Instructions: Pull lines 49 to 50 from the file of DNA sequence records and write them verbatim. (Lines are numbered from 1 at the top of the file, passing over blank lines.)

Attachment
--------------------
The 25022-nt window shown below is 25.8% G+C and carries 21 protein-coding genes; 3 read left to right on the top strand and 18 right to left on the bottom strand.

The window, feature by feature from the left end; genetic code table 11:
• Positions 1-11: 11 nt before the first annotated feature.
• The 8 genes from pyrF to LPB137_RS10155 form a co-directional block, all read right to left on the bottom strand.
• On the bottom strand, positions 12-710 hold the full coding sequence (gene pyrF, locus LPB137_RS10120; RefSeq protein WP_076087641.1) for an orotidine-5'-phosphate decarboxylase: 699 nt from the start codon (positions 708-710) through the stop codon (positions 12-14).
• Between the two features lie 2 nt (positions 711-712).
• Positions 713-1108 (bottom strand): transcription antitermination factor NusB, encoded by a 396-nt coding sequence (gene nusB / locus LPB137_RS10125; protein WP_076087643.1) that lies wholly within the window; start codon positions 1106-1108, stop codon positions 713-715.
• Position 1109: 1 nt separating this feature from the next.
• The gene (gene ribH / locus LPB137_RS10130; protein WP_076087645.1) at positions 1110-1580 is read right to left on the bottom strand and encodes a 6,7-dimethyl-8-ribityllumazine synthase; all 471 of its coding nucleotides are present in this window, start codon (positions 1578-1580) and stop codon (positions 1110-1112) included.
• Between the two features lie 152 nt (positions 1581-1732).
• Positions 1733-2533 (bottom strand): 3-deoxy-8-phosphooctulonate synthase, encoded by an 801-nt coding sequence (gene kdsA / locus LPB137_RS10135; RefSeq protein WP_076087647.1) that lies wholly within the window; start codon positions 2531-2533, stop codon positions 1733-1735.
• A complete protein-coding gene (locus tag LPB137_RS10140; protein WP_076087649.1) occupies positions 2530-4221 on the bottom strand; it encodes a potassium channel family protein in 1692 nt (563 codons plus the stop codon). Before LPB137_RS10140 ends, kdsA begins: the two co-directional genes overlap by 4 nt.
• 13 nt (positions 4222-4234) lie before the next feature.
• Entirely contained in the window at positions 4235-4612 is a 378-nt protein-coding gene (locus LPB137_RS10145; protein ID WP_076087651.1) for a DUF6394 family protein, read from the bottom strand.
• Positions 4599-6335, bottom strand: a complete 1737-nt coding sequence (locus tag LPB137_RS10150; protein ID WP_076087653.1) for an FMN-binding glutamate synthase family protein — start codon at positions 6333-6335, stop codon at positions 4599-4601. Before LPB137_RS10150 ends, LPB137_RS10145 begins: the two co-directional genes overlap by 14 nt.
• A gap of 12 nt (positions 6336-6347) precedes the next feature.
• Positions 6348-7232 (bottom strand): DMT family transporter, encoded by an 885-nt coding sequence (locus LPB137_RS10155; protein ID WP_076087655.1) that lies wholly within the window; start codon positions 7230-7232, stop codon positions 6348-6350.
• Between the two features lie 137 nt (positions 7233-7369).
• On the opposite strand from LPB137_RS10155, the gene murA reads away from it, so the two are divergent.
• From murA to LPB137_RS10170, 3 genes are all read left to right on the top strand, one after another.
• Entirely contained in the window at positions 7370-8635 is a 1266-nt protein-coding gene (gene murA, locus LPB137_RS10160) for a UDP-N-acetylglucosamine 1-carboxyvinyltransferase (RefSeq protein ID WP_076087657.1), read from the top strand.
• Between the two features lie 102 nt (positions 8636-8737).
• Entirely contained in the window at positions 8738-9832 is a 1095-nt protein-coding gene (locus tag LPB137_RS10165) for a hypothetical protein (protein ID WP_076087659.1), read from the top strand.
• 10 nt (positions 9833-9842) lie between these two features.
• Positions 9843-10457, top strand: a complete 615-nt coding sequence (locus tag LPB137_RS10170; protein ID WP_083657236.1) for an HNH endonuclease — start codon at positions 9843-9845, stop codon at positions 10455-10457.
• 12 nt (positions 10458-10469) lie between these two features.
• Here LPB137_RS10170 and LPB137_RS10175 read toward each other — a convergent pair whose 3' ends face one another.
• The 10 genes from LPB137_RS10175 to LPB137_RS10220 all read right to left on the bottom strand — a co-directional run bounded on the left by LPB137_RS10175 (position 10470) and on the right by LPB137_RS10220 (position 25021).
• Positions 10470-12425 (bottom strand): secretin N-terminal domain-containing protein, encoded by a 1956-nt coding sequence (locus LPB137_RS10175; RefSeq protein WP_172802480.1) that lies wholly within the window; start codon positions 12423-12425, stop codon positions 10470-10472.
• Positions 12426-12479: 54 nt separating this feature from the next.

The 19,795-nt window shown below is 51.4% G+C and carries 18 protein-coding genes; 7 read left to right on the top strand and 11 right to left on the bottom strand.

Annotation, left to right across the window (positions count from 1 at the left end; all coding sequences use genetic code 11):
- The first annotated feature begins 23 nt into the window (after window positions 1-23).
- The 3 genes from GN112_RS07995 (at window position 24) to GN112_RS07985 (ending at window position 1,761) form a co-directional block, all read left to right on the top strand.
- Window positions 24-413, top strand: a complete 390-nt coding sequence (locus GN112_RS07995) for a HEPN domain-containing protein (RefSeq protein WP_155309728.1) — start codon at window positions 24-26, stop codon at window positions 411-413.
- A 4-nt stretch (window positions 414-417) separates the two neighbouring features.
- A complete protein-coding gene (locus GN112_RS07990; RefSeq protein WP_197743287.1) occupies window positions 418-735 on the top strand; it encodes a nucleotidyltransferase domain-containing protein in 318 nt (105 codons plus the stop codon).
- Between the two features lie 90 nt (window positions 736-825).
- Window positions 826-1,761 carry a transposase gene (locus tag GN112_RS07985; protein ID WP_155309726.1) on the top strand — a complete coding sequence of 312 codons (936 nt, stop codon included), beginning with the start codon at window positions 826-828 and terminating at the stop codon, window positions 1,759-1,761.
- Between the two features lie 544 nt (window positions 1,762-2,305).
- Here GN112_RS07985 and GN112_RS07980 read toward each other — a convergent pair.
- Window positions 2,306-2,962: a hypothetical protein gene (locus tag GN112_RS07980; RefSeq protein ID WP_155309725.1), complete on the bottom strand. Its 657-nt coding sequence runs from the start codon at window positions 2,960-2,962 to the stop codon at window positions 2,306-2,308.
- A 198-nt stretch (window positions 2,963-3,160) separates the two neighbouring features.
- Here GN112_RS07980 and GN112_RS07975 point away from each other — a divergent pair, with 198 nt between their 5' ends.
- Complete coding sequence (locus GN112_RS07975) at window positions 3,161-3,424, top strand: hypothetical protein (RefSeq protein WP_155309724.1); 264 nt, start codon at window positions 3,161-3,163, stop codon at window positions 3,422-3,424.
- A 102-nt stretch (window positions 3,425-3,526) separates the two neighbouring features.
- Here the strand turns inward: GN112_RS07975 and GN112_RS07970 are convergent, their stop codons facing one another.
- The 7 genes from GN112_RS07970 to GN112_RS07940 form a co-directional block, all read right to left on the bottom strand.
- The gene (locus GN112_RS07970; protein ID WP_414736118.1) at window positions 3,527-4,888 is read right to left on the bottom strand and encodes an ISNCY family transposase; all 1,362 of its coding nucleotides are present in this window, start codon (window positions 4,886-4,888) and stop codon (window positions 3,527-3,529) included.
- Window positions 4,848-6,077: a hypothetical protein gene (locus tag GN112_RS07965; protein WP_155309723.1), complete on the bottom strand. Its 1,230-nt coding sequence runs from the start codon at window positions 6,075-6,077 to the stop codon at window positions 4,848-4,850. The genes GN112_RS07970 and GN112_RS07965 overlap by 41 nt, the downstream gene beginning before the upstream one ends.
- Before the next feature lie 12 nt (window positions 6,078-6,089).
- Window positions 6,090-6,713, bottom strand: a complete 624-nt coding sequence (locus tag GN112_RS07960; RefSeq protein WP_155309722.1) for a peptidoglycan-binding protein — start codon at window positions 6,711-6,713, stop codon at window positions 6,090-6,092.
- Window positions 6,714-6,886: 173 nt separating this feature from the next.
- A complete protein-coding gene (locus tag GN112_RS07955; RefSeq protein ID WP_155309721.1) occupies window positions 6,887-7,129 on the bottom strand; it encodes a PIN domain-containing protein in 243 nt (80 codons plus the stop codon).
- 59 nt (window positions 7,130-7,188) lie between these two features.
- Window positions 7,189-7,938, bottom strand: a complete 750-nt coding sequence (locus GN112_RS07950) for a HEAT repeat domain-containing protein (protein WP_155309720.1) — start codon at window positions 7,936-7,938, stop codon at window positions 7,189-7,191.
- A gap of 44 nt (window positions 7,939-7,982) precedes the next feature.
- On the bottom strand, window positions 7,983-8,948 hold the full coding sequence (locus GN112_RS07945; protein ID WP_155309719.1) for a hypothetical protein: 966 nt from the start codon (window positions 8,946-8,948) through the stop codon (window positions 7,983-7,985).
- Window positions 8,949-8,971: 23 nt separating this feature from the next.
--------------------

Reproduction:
- The gene (locus GN112_RS07970; protein ID WP_414736118.1) at window positions 3,527-4,888 is read right to left on the bottom strand and encodes an ISNCY family transposase; all 1,362 of its coding nucleotides are present in this window, start codon (window positions 4,886-4,888) and stop codon (window positions 3,527-3,529) included.
- Window positions 4,848-6,077: a hypothetical protein gene (locus tag GN112_RS07965; protein WP_155309723.1), complete on the bottom strand. Its 1,230-nt coding sequence runs from the start codon at window positions 6,075-6,077 to the stop codon at window positions 4,848-4,850. The genes GN112_RS07970 and GN112_RS07965 overlap by 41 nt, the downstream gene beginning before the upstream one ends.